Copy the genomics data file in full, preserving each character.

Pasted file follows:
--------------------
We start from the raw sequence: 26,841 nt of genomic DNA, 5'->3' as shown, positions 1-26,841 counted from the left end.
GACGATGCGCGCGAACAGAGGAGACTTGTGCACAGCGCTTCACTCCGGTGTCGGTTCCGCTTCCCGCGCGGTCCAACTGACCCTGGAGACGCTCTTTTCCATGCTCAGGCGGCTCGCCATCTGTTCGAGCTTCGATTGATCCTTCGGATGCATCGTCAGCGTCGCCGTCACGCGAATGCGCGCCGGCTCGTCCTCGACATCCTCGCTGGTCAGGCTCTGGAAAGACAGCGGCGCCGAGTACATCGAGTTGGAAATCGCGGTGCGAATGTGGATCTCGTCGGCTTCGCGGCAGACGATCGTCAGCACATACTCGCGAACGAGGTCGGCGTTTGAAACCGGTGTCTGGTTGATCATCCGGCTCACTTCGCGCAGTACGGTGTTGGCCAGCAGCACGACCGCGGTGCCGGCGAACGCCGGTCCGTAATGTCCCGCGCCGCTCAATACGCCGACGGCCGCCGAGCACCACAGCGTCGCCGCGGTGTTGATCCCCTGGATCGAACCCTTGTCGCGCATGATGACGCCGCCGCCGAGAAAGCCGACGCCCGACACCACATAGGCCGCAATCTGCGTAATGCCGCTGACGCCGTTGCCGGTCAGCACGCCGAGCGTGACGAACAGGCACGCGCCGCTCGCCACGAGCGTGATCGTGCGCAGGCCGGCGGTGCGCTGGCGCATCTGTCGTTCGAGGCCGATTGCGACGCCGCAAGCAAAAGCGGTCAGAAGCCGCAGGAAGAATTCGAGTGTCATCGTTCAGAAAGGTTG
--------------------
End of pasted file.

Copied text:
We start from the raw sequence: 26,841 nt of genomic DNA, 5'->3' as shown, positions 1-26,841 counted from the left end.
GACGATGCGCGCGAACAGAGGAGACTTGTGCACAGCGCTTCACTCCGGTGTCGGTTCCGCTTCCCGCGCGGTCCAACTGACCCTGGAGACGCTCTTTTCCATGCTCAGGCGGCTCGCCATCTGTTCGAGCTTCGATTGATCCTTCGGATGCATCGTCAGCGTCGCCGTCACGCGAATGCGCGCCGGCTCGTCCTCGACATCCTCGCTGGTCAGGCTCTGGAAAGACAGCGGCGCCGAGTACATCGAGTTGGAAATCGCGGTGCGAATGTGGATCTCGTCGGCTTCGCGGCAGACGATCGTCAGCACATACTCGCGAACGAGGTCGGCGTTTGAAACCGGTGTCTGGTTGATCATCCGGCTCACTTCGCGCAGTACGGTGTTGGCCAGCAGCACGACCGCGGTGCCGGCGAACGCCGGTCCGTAATGTCCCGCGCCGCTCAATACGCCGACGGCCGCCGAGCACCACAGCGTCGCCGCGGTGTTGATCCCCTGGATCGAACCCTTGTCGCGCATGATGACGCCGCCGCCGAGAAAGCCGACGCCCGACACCACATAGGCCGCAATCTGCGTAATGCCGCTGACGCCGTTGCCGGTCAGCACGCCGAGCGTGACGAACAGGCACGCGCCGCTCGCCACGAGCGTGATCGTGCGCAGGCCGGCGGTGCGCTGGCGCATCTGTCGTTCGAGGCCGATTGCGACGCCGCAAGCAAAAGCGGTCAGAAGCCGCAGGAAGAATTCGAGTGTCATCGTTCAGAAAGGTTG